Baseball is back, so is basketball. Museums are reopening, as are public gardens. And water parks, and amusement parks. But on the eve of the July Fourth weekend, neither the region nor the nation appeared close to declaring independence from COVID-19, a tenacious and insidious enemy.

With cases creeping up locally — and surging in some states — Gov. Tom Wolf ordered that masks must be worn in all public places where people cannot stay reasonably apart, saying upticks were occurring where people “were not wearing masks or practicing social distancing.”

The state on Wednesday reported 636 additional cases, the biggest increase in its daily updates since June 5. The coronavirus-related death toll in the eight-county Philadelphia region has nudged past 5,000, and nationally it tops 125,000.

Health officials in Philadelphia, where coronavirus numbers have been plateauing rather than declining, said that reopening plans would proceed with caution. Health Commissioner Thomas Farley said it was possible that some reopened businesses would have to close if the numbers go up. And the city issued quarantine requirements on travelers from 15 states in the South and West where case figures were increasing significantly.

“We’ll never be able to stop people from bringing the virus from other places into Philadelphia,” Farley said. “What we can do is try to reduce the likelihood that once people have it in Philadelphia, that they spread it to others.”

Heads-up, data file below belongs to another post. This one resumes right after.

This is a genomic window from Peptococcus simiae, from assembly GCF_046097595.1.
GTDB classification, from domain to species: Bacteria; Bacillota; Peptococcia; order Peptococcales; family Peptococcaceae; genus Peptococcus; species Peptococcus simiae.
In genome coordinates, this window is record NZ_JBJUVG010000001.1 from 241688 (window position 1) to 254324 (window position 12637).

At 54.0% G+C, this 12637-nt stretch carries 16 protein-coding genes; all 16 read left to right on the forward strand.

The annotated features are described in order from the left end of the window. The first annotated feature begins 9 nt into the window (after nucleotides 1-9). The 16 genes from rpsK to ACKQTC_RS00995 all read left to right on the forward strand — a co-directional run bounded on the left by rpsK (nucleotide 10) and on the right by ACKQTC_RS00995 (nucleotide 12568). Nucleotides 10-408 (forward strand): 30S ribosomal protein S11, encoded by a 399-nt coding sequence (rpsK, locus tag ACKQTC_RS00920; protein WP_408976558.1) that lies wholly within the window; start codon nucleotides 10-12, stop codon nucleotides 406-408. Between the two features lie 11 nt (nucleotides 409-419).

Patrons eat lunch at Slater's 50/50 on Wednesday in Santa Clarita, Calif. Calif. Gov. Gavin Newsom has ordered a three-week closure of bars, indoor dining and indoor operations.
Marcio Jose Sanchez / AP
Patrons eat lunch at Slater's 50/50 on Wednesday in Santa Clarita, Calif. Calif. Gov. Gavin Newsom has ordered a three-week closure of bars, indoor dining and indoor operations.

The edict would require 14-day quarantines for all arrivals from California, which just ordered a three-week closure of bars and a ban on inside dining in restaurants, and Alabama, Arkansas, Arizona, Florida, Georgia, Iowa, Louisiana, Mississippi, Nevada, North Carolina, South Carolina, Tennessee, Texas, and Utah.

That is similar to the policy in New Jersey, where concerns have flared over crowd behavior in beach towns. Gov. Phil Murphy postponed allowing indoor dining indefinitely and said the state wouldn’t tolerate violations of its restrictions.

“No one should get a pass for putting public health at risk,” Murphy said. “Even one knucklehead bar can ruin it for everyone.”

Crowds stroll on the Ocean City Boardwalk on Memorial Day.
CHARLES FOX / Staff Photographer
Crowds stroll on the Ocean City Boardwalk on Memorial Day.

Murphy did point to a “positive one-day sign that we need to turn into a trend.” After slowly rising over the last two weeks, Wednesday’s figures showed a slight decrease in the rate of transmissions.

Ahead of the July Fourth weekend, the state was planning to allow the reopening of various attractions, including water parks, playgrounds, amusement parks, museums, and libraries.

Across the Delaware River, Philadelphia’s indoor shopping malls and casinos will be permitted to open on Friday, with masks required and indoor eating and drinking banned.